But of course, working out is good for depression — but you don’t really care about that when you’re in the thick of it all.
What’s worked for me:
A walk — sometimes that’s all the energy I have, and that’s fine. It still feels good to get outside and get some movement.
A really easy run — this absolutely always means intensity-wise. On a scale of 1-10 of perceived effort, I’m at no more than a 6. Time-wise, I consider it a miracle if I make it beyond three miles. This is just about getting out and getting moving, no more, no less.
Easy/restorative yoga — These slow flows and restorative poses are heaven when just dragging myself to a studio feels like hell.
Rest — sometimes a workout feels like it it will drain the very small bit of energy I have…and I give myself permission to rest.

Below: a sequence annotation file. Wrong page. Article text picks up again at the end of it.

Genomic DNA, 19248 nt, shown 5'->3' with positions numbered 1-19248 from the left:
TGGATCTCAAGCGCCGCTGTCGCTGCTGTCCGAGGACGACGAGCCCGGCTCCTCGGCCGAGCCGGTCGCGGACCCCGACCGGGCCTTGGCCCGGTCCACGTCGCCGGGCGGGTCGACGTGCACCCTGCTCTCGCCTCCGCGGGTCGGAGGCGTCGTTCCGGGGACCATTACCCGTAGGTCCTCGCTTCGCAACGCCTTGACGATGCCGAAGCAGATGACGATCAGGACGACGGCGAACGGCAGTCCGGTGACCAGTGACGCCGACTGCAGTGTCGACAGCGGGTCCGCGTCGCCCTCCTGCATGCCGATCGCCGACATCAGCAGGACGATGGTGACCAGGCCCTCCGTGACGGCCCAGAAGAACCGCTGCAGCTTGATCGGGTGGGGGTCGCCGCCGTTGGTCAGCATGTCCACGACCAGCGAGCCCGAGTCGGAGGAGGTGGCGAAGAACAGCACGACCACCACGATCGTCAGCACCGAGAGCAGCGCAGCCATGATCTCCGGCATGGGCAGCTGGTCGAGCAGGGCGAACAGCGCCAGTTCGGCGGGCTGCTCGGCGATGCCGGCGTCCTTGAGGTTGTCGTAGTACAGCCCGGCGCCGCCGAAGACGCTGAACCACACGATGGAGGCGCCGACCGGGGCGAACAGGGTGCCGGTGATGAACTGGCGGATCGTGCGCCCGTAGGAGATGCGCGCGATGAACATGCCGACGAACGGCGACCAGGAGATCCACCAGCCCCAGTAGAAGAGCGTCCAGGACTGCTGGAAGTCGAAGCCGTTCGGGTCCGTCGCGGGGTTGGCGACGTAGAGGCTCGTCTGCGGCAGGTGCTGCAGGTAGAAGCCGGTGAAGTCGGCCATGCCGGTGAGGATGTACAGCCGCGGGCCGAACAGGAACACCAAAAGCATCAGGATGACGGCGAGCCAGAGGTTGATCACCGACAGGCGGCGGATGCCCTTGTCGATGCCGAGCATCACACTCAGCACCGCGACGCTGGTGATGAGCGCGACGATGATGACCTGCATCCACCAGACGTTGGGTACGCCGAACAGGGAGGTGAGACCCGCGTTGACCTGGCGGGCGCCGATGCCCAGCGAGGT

What kind of workouts work for you when you’re feeling anxious or depressed?
Please note: I am a certified personal trainer and run coach, but I am not a mental health professional — this is just what’s worked for me.
Some mental health resources:
National Suicide Prevention Hotline (it’s important to note they also have online chat)
NYC Well Offers free, short-term counseling/peer support and assistance in finding other mental health services (also includes text/online chat)
Psychology Today Find a Therapist You can search by insurance, issues, modality of therapy (I’ve personally always done CBT, cognitive behavioral therapy because it’s very solutions-oriented, and, New Yorker here.)
Here’s amazing crowd-sourced Google Doc of therapists in NYC/Chicago/SF
And of course, you can always check through your health insurance, or many employers have an EAP (Employee Assistance Program) to help you find/access the services.